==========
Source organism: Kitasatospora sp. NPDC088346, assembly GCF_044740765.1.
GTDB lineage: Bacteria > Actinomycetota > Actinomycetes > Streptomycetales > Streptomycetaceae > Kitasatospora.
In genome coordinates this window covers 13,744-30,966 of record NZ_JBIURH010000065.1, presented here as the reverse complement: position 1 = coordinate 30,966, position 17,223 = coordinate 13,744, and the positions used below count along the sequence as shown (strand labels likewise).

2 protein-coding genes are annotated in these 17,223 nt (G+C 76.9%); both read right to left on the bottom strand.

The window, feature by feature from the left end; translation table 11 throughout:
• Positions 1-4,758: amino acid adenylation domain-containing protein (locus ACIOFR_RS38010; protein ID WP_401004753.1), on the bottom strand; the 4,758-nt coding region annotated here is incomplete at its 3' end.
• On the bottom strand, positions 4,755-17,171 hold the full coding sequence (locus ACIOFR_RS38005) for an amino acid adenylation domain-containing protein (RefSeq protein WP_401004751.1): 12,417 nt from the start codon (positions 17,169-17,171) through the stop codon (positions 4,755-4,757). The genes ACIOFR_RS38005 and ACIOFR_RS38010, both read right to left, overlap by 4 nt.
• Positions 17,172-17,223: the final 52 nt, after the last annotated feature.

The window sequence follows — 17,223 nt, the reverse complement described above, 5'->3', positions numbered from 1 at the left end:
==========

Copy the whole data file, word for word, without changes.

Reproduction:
Source organism: Kitasatospora sp. NPDC088346, assembly GCF_044740765.1.
GTDB lineage: Bacteria > Actinomycetota > Actinomycetes > Streptomycetales > Streptomycetaceae > Kitasatospora.
In genome coordinates this window covers 13,744-30,966 of record NZ_JBIURH010000065.1, presented here as the reverse complement: position 1 = coordinate 30,966, position 17,223 = coordinate 13,744, and the positions used below count along the sequence as shown (strand labels likewise).

2 protein-coding genes are annotated in these 17,223 nt (G+C 76.9%); both read right to left on the bottom strand.

The window, feature by feature from the left end; translation table 11 throughout:
• Positions 1-4,758: amino acid adenylation domain-containing protein (locus ACIOFR_RS38010; protein ID WP_401004753.1), on the bottom strand; the 4,758-nt coding region annotated here is incomplete at its 3' end.
• On the bottom strand, positions 4,755-17,171 hold the full coding sequence (locus ACIOFR_RS38005) for an amino acid adenylation domain-containing protein (RefSeq protein WP_401004751.1): 12,417 nt from the start codon (positions 17,169-17,171) through the stop codon (positions 4,755-4,757). The genes ACIOFR_RS38005 and ACIOFR_RS38010, both read right to left, overlap by 4 nt.
• Positions 17,172-17,223: the final 52 nt, after the last annotated feature.

The window sequence follows — 17,223 nt, the reverse complement described above, 5'->3', positions numbered from 1 at the left end: